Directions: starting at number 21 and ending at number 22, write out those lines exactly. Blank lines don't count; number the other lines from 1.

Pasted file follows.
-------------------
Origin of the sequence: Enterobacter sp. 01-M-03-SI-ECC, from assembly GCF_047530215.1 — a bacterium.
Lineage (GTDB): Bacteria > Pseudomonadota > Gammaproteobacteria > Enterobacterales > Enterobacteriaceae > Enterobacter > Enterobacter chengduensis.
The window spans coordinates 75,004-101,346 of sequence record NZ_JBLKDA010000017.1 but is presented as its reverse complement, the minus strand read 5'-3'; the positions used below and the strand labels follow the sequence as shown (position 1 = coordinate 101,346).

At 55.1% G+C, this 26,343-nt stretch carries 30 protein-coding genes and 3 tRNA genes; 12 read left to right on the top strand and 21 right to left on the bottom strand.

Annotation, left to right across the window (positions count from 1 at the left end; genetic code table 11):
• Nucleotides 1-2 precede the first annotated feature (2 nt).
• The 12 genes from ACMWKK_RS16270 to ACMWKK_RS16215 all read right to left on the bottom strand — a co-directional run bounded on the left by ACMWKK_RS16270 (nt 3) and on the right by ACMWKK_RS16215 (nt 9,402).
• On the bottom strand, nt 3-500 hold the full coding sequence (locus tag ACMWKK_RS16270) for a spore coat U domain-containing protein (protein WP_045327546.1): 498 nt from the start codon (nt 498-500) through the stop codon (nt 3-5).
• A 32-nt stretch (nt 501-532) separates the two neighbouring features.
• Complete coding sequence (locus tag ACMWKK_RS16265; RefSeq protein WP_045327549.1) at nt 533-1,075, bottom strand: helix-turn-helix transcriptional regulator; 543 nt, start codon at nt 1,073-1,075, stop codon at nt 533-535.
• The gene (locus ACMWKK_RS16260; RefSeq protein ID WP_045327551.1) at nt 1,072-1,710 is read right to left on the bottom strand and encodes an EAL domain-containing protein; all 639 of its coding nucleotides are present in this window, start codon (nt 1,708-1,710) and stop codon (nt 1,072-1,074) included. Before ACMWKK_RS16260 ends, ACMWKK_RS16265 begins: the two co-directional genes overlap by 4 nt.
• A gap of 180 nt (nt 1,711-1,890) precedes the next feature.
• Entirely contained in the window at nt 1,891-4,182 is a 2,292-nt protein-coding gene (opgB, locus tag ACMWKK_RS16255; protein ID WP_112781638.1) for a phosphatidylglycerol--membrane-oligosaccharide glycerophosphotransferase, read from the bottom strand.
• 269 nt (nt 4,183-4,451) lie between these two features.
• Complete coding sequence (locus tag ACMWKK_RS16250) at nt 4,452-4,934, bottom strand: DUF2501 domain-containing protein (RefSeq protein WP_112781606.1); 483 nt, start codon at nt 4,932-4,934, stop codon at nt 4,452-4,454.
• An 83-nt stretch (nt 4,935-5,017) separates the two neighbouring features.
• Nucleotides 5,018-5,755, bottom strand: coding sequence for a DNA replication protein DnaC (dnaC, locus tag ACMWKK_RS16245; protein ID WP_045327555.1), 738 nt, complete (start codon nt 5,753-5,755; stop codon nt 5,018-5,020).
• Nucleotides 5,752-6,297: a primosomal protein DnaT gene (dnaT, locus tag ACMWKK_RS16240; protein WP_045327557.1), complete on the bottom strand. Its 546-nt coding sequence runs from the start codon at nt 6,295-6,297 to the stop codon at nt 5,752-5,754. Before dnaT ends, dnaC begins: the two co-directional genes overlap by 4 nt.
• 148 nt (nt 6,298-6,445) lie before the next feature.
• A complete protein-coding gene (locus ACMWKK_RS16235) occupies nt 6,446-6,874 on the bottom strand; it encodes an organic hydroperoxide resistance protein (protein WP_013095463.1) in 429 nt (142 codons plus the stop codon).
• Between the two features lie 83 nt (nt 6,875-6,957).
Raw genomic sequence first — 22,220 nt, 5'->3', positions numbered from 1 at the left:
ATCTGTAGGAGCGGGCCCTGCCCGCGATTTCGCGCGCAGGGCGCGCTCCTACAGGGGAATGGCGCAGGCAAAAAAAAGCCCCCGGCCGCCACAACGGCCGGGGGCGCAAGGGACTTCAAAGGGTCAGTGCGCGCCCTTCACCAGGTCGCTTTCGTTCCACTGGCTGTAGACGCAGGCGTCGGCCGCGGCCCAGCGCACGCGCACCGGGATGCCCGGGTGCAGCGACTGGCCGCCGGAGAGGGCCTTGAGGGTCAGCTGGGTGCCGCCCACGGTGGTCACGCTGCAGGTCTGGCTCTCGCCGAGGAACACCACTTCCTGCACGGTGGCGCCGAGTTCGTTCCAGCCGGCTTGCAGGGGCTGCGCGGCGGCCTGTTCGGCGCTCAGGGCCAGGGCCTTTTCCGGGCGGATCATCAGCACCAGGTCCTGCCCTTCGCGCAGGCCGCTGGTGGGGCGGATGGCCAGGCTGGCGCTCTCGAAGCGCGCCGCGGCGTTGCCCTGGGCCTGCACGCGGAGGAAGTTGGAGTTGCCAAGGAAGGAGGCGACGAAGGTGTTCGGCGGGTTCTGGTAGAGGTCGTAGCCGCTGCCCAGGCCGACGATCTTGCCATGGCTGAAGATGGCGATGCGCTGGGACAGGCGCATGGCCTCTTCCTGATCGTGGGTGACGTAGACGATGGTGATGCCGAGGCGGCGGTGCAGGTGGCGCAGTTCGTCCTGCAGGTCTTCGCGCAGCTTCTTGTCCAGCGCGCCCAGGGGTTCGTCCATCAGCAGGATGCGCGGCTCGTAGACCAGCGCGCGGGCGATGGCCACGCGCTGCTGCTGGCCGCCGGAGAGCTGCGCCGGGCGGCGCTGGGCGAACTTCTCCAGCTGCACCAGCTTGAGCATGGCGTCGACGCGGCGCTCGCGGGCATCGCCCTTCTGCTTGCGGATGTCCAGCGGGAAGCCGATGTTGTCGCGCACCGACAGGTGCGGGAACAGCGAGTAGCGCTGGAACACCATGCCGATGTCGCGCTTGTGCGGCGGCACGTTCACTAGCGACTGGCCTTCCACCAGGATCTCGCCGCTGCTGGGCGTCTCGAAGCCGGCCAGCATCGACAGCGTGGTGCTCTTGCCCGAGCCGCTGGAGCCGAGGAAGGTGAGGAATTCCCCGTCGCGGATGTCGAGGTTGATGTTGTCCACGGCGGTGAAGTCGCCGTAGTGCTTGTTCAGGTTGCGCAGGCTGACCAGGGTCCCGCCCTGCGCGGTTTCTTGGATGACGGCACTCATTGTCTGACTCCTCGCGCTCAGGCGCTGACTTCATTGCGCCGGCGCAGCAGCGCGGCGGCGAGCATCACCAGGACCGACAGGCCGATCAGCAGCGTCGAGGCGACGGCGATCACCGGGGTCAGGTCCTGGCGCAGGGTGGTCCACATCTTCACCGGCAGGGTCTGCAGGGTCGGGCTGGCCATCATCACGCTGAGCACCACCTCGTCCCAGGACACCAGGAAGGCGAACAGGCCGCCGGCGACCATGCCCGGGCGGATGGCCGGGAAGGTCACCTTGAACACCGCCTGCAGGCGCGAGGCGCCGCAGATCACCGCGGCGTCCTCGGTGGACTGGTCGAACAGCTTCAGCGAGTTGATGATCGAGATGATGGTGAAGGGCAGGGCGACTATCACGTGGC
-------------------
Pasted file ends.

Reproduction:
• Between the two features lie 83 nt (nt 6,875-6,957).
Raw genomic sequence first — 22,220 nt, 5'->3', positions numbered from 1 at the left: